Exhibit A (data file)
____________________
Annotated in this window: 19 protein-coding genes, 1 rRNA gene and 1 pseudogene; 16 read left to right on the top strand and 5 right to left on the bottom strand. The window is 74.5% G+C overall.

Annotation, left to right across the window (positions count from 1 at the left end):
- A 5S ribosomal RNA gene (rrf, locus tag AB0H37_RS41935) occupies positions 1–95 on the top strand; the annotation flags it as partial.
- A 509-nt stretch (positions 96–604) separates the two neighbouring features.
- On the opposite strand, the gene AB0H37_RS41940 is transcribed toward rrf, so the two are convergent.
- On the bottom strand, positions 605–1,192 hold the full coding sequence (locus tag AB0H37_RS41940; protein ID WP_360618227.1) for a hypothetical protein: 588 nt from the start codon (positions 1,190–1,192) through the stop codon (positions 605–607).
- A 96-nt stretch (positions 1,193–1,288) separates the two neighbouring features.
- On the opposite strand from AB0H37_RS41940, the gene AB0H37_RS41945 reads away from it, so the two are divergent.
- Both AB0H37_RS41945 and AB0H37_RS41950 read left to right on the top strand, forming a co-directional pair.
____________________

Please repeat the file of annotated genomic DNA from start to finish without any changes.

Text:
Annotated in this window: 19 protein-coding genes, 1 rRNA gene and 1 pseudogene; 16 read left to right on the top strand and 5 right to left on the bottom strand. The window is 74.5% G+C overall.

Annotation, left to right across the window (positions count from 1 at the left end):
- A 5S ribosomal RNA gene (rrf, locus tag AB0H37_RS41935) occupies positions 1–95 on the top strand; the annotation flags it as partial.
- A 509-nt stretch (positions 96–604) separates the two neighbouring features.
- On the opposite strand, the gene AB0H37_RS41940 is transcribed toward rrf, so the two are convergent.
- On the bottom strand, positions 605–1,192 hold the full coding sequence (locus tag AB0H37_RS41940; protein ID WP_360618227.1) for a hypothetical protein: 588 nt from the start codon (positions 1,190–1,192) through the stop codon (positions 605–607).
- A 96-nt stretch (positions 1,193–1,288) separates the two neighbouring features.
- On the opposite strand from AB0H37_RS41940, the gene AB0H37_RS41945 reads away from it, so the two are divergent.
- Both AB0H37_RS41945 and AB0H37_RS41950 read left to right on the top strand, forming a co-directional pair.